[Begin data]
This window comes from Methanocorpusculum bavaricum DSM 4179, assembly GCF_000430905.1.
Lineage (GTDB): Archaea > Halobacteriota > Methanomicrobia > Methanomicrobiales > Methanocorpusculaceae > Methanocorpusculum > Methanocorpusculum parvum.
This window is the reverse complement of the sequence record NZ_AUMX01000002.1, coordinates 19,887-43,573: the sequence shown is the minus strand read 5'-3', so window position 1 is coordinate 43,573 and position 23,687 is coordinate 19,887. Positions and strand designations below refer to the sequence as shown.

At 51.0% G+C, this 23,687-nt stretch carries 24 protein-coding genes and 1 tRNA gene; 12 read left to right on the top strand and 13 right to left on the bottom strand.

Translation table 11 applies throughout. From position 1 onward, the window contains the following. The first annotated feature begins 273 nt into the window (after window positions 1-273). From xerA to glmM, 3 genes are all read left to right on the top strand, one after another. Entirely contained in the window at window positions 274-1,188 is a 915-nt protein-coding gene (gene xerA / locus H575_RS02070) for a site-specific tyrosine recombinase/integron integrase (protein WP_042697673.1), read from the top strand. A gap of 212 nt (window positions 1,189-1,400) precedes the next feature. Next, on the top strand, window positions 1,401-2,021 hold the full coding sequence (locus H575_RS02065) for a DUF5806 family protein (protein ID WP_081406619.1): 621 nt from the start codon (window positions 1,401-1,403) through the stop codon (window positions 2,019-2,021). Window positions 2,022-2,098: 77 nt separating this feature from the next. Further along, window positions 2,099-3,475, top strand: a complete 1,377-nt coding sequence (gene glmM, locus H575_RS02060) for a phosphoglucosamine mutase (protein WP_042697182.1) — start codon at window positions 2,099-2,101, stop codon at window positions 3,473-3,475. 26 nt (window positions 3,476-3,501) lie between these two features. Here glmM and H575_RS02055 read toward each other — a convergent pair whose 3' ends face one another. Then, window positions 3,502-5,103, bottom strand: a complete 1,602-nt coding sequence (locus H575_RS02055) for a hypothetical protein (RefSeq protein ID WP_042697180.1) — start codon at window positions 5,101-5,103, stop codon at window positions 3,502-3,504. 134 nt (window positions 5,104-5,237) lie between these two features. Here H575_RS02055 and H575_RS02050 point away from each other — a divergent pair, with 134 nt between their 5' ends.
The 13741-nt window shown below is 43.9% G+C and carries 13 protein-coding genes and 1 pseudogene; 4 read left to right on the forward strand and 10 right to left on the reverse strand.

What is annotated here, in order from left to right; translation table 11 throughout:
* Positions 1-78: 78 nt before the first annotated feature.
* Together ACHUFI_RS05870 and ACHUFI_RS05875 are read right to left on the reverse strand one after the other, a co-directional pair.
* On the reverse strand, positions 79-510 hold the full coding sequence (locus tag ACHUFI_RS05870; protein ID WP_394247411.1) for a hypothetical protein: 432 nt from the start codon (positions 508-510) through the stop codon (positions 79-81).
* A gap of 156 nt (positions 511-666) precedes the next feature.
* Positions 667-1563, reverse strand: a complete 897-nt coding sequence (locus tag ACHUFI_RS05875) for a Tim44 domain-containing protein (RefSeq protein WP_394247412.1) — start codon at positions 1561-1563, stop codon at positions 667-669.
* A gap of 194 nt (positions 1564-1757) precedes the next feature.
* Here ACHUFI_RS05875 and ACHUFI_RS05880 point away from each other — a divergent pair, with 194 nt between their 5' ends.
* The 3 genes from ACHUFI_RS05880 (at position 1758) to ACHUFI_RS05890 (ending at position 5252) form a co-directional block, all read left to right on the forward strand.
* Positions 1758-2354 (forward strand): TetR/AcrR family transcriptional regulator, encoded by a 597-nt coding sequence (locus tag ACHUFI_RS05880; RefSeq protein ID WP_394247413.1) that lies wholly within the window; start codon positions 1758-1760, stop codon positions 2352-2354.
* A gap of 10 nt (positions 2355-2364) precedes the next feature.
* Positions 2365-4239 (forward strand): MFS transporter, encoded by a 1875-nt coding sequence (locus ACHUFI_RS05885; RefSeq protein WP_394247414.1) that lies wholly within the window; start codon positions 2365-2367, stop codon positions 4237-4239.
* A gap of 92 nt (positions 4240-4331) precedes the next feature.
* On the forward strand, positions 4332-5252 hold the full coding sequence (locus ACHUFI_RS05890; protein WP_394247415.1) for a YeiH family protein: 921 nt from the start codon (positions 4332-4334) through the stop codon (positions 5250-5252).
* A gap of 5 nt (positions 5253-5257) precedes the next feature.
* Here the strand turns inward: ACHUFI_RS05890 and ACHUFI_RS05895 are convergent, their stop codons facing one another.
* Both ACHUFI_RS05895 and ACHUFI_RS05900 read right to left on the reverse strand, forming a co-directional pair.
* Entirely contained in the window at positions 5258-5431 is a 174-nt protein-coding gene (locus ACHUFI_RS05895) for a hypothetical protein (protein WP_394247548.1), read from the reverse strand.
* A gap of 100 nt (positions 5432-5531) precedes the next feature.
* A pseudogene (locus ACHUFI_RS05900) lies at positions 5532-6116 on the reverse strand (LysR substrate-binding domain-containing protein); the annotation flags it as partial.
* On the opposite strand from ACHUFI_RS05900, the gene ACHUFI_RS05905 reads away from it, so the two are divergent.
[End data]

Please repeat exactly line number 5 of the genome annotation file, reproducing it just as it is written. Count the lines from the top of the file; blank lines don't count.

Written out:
Translation table 11 applies throughout. From position 1 onward, the window contains the following. The first annotated feature begins 273 nt into the window (after window positions 1-273). From xerA to glmM, 3 genes are all read left to right on the top strand, one after another. Entirely contained in the window at window positions 274-1,188 is a 915-nt protein-coding gene (gene xerA / locus H575_RS02070) for a site-specific tyrosine recombinase/integron integrase (protein WP_042697673.1), read from the top strand. A gap of 212 nt (window positions 1,189-1,400) precedes the next feature. Next, on the top strand, window positions 1,401-2,021 hold the full coding sequence (locus H575_RS02065) for a DUF5806 family protein (protein ID WP_081406619.1): 621 nt from the start codon (window positions 1,401-1,403) through the stop codon (window positions 2,019-2,021). Window positions 2,022-2,098: 77 nt separating this feature from the next. Further along, window positions 2,099-3,475, top strand: a complete 1,377-nt coding sequence (gene glmM, locus H575_RS02060) for a phosphoglucosamine mutase (protein WP_042697182.1) — start codon at window positions 2,099-2,101, stop codon at window positions 3,473-3,475. 26 nt (window positions 3,476-3,501) lie between these two features. Here glmM and H575_RS02055 read toward each other — a convergent pair whose 3' ends face one another. Then, window positions 3,502-5,103, bottom strand: a complete 1,602-nt coding sequence (locus H575_RS02055) for a hypothetical protein (RefSeq protein ID WP_042697180.1) — start codon at window positions 5,101-5,103, stop codon at window positions 3,502-3,504. 134 nt (window positions 5,104-5,237) lie between these two features. Here H575_RS02055 and H575_RS02050 point away from each other — a divergent pair, with 134 nt between their 5' ends.